CHICAGO (CBS) -- A local entrepreneur made a multimillion-dollar investment at the height of the COVID-19 pandemic, with the expectation that she would be paid back by the federal government.
She has not received a cent.
We previously told you aboutafter getting stiffed by Uncle Sam. Now, CBS 2's Lauren Victory has found several others are in the same boat, and an Illinois politician is taking notice of their plight.
Our last conversation last month with Morabito left her teary-eyed, calling her situation a "life-ruiner." To recap, the Chicago entrepreneur opened Mercury Lab for COVID testing during the height of the pandemic.
Coronavirus testing would be reimbursed by the federal government's Health Resources and Services Administration as part of the COVID-19 Uninsured Program.
Morabito's team submitted more than 35,000 claims for rapid and PCR tests – which added up to $6.8 million. She kept checking on those unpaid tests for more than a year and a half.
In October, the feds told CBS 2 that no reimbursements would be coming to Morabito at all. The Health Resources and Services Administration wrote:
"While we cannot comment on individual cases, due to a lack of sufficient funds, the COVID-19 Uninsured Program had to stop accepting claims in Spring of 2022. Congress then passed the Fiscal Responsibility Act this year, which rescinded remaining program funds; therefore, no additional claims payments will be made under the Uninsured Program. The law rescinded the remaining non-operating funds from Provider Relief Fund programs, including the Uninsured Program."
"I had to grieve for a couple of days, and then I felt so much better - because now, at least I know. They're not going to pay us," Morabito said. "So now what can we do?"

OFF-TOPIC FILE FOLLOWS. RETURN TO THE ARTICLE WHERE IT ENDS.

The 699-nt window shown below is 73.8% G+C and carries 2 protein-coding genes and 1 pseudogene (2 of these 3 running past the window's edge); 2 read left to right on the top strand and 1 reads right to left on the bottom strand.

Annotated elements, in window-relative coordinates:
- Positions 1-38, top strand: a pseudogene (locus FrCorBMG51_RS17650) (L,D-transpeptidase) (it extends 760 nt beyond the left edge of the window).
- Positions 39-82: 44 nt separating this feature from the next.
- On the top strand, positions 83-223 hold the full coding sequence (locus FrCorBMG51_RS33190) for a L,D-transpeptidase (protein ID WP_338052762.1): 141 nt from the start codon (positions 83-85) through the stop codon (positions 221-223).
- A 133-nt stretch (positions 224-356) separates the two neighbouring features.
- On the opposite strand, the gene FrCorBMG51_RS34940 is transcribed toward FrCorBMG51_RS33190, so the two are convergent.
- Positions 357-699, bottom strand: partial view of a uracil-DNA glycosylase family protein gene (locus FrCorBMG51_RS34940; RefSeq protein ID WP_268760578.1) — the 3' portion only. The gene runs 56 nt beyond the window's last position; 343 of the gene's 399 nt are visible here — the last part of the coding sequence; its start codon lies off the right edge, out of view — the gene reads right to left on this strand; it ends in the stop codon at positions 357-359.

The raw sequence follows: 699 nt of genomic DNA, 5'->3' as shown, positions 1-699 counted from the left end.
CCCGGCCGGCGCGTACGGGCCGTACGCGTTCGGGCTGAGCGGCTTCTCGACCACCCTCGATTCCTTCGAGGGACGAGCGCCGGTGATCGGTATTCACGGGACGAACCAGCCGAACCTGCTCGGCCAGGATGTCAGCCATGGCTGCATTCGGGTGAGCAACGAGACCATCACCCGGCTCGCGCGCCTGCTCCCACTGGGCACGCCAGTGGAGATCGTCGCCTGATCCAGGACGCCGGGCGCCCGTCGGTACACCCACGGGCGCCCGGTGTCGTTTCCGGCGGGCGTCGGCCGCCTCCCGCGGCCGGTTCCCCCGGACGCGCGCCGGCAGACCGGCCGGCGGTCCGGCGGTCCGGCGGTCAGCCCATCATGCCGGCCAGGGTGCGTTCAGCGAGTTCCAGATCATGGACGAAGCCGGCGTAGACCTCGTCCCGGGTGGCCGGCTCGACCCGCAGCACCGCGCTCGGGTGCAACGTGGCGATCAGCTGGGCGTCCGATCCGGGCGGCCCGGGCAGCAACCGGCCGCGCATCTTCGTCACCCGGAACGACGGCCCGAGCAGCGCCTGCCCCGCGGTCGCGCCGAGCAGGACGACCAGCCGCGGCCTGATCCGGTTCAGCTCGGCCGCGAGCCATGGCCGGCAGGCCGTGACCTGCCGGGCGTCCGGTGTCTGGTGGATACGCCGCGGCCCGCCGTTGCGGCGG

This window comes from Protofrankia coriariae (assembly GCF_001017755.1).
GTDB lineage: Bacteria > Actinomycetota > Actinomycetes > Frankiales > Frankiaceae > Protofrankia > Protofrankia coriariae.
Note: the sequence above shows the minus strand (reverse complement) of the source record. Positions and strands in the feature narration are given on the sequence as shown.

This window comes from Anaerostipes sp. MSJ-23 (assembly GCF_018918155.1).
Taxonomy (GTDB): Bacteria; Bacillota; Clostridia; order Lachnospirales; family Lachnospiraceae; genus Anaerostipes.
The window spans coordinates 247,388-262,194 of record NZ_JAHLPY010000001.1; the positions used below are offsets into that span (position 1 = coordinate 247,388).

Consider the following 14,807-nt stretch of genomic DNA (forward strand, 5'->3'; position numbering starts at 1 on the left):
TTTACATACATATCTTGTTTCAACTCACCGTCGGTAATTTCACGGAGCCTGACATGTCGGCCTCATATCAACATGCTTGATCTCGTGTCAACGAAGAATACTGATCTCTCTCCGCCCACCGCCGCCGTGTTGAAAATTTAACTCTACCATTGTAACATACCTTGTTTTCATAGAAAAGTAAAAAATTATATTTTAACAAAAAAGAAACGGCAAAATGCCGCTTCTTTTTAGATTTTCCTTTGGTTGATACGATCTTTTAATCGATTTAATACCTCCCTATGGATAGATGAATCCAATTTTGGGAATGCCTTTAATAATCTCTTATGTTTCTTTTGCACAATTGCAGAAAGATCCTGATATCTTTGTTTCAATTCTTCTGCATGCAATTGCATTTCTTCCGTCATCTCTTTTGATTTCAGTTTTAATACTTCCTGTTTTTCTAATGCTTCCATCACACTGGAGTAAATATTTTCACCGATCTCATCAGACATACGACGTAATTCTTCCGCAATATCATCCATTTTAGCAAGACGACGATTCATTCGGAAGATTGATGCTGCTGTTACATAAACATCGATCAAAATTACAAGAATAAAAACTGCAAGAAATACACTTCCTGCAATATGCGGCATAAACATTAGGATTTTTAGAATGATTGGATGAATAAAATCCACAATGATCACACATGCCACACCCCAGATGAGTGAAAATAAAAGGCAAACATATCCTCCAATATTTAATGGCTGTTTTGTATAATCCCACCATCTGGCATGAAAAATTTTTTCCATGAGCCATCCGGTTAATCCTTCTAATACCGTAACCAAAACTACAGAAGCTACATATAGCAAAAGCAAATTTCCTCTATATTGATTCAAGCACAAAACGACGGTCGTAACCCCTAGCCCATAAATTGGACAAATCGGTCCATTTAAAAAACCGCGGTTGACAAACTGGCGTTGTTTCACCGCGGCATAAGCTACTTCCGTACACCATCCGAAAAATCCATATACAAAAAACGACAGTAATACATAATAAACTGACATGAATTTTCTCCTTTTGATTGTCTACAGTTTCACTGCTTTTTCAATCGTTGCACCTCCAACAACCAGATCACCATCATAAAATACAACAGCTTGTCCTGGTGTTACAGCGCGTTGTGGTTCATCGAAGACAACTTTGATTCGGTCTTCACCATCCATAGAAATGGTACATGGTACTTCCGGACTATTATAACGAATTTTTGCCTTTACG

After that shocking update, CBS 2 has learned several COVID testing lab owners are asking the same question.
Some are giving up and going the legal route. A California provider is suing for $64 million, a Texas hospital for $6.5 million.
CBS 2 spoke with leaders from a third health care company that did not want to be named. They are also exploring legal action for hundreds of thousands of dollars in unpaid tests.
It is a hole worth tens of millions of dollars that has prevented their business from growing.
"It is shameful that we couldn't have come up with a resolution a year and a half ago," Morabito said.
Morabito's Mercury Lab might file a lawsuit too – which would ultimately cost taxpayers.
"Having to go to court is going to be a lot more expensive for everyone - for our government, and for us," Morabito said. "So we really need to try to fix this legislatively."
Enter U.S. Rep. Brad Schneider (D-Illinois), who said the issue "absolutely" has his attention. He and several other members of the Congress voted to deal with the country's debt ceiling this spring.
"If we didn't pass that bill, the government was going to default on its debt," Schneider said.
Passing what was called the Fiscal Responsibility Act had consequences for the Health Resources and Services Administration. The bill cut $6.8 billion for COVID-19 programming – leaving no money to reimburse Morabito.
Victory: "Are you worried that if people like Janine and other providers lose trust in the government, that they might not be there to help the government the next time something health-related happens?"
Schneider: "That's a great question."
And it is why Schneider recently co-sponsored a measure to pay back providers involved in the COVID-19 Uninsured Program – all as part of an amendment to a separate bill.
Victory: "What other legislative solutions are there?"
Schneider: "So, there's no clear path. We're trying to either find a path, or make a path to get it done. Our goal is to not let up until the problem is resolved."
Morabito said because of CBS 2's inquiries, Rep. Schneider reached out to her. She feels some encouragement with a congressman on her side, and hopes legislators are listening.
"People worked so hard. They came to your aid. They used their own money," Morabito said. "Do the right thing. Pay people."
She says that with the clock having been ticking for almost two years.
When asked about Schneider's co-sponsored amendment that would pay back providers who are part of the COVID-19 Uninsured Program, the Health Resources and Services Administration said, "We generally don't comment on proposed legislation."
The U.S. House of Representatives met late into the night Tuesday to talk about the giant spending bill – with a tiny part in it that mentions the COVID-19 Uninsured Program in which Morabito and others participated.
Rep. Schneider's amendment passed, but Congress has put voting on the overall bill on hold.
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